Cheese Prices to Sink With New Import Rules

YERUSHALAYIM -
Cheese production at the Tnuva Tel Yosef dairy plant in Israel. (Yossi Zeliger/Flash90)
Yellow cheese production at the Tnuva Tel Yosef dairy plant in Israel. (Yossi Zeliger/Flash90)

Israelis looking to pick up a discounted package of yellow cheese in 2017 should rush out to the Osher Ad chain – because cheese will cost no more than NIS 35 per kilo there, the cheapest price for pre-packaged cheese in Israel. That was the price the chain promised it would charge customers as part of its proposal to be one of seven stores and importers chosen to import yellow cheese without import duty.

Even cheaper will be cheese purchased from appetizer counters at the Rami Levy supermarket chain, where sliced cheese will cost NIS 30 or less per kilo. Discounted cheese will also be available at the Supersol chain, as well as in packaged and sliced cheese supplied by Willifood, Netto, Simon and Tamir Products.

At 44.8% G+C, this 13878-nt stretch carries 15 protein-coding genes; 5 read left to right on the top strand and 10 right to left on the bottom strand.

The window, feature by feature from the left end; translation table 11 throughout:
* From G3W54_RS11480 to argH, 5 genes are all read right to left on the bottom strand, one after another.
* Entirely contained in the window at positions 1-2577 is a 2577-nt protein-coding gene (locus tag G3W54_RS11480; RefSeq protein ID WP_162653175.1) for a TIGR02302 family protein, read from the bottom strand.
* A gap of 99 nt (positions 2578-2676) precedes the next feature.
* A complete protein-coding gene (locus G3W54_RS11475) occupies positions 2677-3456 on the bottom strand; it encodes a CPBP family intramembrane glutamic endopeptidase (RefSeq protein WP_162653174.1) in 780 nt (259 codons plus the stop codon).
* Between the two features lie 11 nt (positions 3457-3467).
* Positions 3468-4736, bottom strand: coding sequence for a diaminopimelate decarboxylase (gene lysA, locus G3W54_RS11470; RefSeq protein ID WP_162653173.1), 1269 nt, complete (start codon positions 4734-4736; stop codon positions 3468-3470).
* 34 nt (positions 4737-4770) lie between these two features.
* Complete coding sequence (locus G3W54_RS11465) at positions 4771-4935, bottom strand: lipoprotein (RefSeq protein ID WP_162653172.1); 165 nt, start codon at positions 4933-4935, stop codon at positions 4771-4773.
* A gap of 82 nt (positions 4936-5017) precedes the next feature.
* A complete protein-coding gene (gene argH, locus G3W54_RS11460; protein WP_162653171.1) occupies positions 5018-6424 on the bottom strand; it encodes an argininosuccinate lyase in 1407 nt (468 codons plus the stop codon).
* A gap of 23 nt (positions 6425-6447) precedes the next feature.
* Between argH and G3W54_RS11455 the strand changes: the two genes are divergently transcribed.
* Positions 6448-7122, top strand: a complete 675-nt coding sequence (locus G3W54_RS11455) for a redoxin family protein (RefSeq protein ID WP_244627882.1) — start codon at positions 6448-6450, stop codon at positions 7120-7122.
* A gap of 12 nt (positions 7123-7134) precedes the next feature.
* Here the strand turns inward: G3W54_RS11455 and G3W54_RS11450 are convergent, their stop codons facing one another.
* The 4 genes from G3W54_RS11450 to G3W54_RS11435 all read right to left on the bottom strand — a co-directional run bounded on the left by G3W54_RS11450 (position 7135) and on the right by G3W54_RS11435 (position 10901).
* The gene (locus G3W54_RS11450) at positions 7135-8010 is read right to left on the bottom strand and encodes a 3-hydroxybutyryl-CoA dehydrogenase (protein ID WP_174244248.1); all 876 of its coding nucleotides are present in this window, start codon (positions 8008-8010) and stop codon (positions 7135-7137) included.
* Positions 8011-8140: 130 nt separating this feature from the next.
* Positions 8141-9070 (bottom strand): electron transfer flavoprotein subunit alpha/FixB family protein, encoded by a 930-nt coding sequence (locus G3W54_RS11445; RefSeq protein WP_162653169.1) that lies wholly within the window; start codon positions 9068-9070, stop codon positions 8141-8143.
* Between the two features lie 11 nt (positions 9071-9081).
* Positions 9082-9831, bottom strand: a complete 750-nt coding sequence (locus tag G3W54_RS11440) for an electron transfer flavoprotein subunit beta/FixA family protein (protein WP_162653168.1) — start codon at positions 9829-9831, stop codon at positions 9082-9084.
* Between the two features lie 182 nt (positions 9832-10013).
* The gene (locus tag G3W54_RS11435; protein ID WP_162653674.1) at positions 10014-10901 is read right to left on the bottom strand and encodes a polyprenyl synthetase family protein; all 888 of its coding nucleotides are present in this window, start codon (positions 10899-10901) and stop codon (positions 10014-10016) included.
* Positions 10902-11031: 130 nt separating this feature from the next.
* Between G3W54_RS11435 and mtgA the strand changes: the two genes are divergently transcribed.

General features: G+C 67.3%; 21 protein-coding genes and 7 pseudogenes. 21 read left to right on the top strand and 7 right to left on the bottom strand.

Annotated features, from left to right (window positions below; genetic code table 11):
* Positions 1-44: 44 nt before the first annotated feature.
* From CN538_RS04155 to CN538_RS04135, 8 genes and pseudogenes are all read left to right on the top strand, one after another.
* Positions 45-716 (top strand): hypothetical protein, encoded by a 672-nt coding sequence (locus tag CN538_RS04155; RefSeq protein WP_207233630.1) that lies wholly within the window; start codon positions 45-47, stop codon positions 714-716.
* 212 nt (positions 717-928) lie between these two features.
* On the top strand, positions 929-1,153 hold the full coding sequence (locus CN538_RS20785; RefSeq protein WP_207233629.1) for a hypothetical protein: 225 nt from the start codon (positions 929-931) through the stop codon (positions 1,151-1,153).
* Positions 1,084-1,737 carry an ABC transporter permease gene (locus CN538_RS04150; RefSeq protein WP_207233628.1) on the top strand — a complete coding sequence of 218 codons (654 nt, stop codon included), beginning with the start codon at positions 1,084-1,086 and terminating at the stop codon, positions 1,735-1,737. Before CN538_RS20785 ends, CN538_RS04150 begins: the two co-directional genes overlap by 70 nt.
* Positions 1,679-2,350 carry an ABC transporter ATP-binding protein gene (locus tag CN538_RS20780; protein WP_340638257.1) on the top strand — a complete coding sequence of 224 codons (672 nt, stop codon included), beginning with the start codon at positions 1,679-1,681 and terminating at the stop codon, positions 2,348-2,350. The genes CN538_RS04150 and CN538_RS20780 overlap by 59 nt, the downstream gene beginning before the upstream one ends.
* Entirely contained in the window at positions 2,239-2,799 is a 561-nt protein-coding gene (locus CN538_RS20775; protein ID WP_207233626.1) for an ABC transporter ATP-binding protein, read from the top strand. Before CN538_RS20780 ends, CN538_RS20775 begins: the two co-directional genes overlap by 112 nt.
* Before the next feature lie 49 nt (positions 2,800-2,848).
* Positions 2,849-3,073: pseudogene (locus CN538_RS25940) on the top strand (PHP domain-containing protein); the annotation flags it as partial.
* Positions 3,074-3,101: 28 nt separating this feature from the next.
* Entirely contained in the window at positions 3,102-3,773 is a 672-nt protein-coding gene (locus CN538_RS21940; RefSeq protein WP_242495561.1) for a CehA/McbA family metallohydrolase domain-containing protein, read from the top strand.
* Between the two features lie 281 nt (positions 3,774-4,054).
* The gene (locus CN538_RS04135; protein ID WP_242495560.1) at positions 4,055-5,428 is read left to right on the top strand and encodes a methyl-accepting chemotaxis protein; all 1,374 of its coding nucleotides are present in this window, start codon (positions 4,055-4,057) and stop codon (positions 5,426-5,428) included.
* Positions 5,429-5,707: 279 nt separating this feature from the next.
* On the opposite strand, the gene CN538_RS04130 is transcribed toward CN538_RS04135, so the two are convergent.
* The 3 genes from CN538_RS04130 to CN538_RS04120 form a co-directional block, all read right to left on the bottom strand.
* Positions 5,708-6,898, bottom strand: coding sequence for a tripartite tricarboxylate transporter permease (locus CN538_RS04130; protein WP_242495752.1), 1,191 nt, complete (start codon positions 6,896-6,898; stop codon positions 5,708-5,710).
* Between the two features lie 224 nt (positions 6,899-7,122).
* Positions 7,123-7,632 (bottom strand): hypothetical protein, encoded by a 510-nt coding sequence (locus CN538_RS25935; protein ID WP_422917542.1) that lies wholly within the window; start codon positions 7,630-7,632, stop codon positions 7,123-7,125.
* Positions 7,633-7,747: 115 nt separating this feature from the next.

All those entities were chosen as the firms to be allowed to import up to 5,500 tons of yellow cheese collectively for the year 2017 without duty. Also known as “Dutch” or “Holland” cheese, it is standard lunch fare for millions of Israelis and the most popular cheese sold in Israel. To qualify, companies had to promise to sell cheese to consumers for between 20 percent and 30 percent less than current prices. The seven entities that won promised to sell the cheese at the lowest prices.

Finance Minister Moshe Kachlon said that “this year, we opened two options for cheese imports, that of pre-packaged cheese on supermarket shelves and of sliced cheese sold at appetizer counters. We hope that the competition we have unleashed will encourage a general lowering of prices for cheese sold throughout the country.”